Then there's the device of going into the past to comment on human nature in the future. Of course, Conan Doyle's Victorian era is a fictional projection of human nature, but we get a glimpse of the harsh life of historic London versus the pristine corridors of the Enterprise, and we get to see how much Moriarty changes when he's reconstructed as an adversary for an android with 24th century values. As he points out, he could hurt Pulaski or he could make a much greater effort to harm the Enterprise, but those aren't his priorities. He doesn't even particularly want power, though he demands respect. He wants to live, to be considered a full human - much the way Data does. And though Pulaski repeatedly questions whether Data is a full human, she asks him, directly. She doesn't evade or condescend, as she does with Moriarty, until she recognizes that he has real feelings. In accepting Moriarty as a sentient being, we take for granted that Data is as well. No more feeble attempts to make him understand human humor or human sexuality; this is where Data becomes a real boy.

As a costume drama, "Elementary, Dear Data" finds it pace and theme more easily and quickly than last season's "The Big Goodbye," which toys with similar ideas about holograms discovering that they're constructs and wishing for more. The sequence where Data demonstrates his knowledge of Holmes lore is a bit overlong, though personally I love it - the emerald tie pin presented to Holmes by Queen Victoria, Data playing Holmes' violin (that and the HMS Victory now give me Patrick O'Brian nostalgia). The crew works together exceptionally well here, and Picard is always particularly commanding in battles of words as opposed to space skirmishes.

But the costume drama here is secondary to the science fiction theme. What if computer programs are capable of achieving sentience? Will they absorb the interests, values and ethics of the people who created them? What, then, is the responsibility of the creator to the creation? Moriarty seems willing to accept "Mister Computer" as a godlike being, and when he is told by its controller Picard that he cannot have an independent existence, he accepts this dictum without struggle, at least for now. He trusts Picard not to delete his program, and true to his word, Picard saves the independent program. Moriarty will return, as will other forms of sentient life on the holodeck, and eventually this will lead to the creation of Voyager's EMH and the question of the rights of computer programs. It makes sense that these issues first come up in an episode where Pulaski is questioning whether Data is human, for the core issue of what constitutes "artificial" life is the same.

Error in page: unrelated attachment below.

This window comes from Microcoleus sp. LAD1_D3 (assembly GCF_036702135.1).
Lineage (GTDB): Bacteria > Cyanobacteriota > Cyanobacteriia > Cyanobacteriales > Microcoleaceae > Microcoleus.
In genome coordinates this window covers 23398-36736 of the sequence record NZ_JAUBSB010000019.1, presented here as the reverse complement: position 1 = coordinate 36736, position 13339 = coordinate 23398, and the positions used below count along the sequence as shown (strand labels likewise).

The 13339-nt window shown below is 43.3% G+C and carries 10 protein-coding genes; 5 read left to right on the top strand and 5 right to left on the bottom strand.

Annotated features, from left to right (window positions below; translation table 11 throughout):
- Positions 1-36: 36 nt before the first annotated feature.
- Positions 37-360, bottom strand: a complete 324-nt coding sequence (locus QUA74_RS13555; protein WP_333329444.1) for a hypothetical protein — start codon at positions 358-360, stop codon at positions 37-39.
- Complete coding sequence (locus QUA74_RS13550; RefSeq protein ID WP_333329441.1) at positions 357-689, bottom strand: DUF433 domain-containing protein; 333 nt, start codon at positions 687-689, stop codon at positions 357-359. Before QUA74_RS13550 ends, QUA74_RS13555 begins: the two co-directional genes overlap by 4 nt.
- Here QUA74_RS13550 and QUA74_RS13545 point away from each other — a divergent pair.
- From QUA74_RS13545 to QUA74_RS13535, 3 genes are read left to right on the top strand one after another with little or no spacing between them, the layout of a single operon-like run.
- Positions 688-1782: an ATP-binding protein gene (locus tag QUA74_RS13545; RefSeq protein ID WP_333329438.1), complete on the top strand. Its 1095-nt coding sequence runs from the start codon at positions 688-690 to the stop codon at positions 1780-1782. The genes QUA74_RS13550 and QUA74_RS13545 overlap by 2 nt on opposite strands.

At the end, when LaForge is still fretting over his poorly worded command that allowed the holodeck to override its own safeties, Picard says that his model of the HMS Victory is a wonderful testament to simpler times. Of course, those times weren't simpler at all; they simply had different issues to straighten out about the rights of various humans and how they would relate to one another. She and the Enterprise may both be shipshape and Bristol fashion soon enough, but the holographic genie is out of the bottle now, never to return. It's one of the best story developments in a generation of Star Trek, and what a stylish, clever, touching introduction to the theme.


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Find more episode info in the Episode Guide.


Michelle Erica Green is a news writer for the Trek Nation. An archive of her work can be found at The Little Review.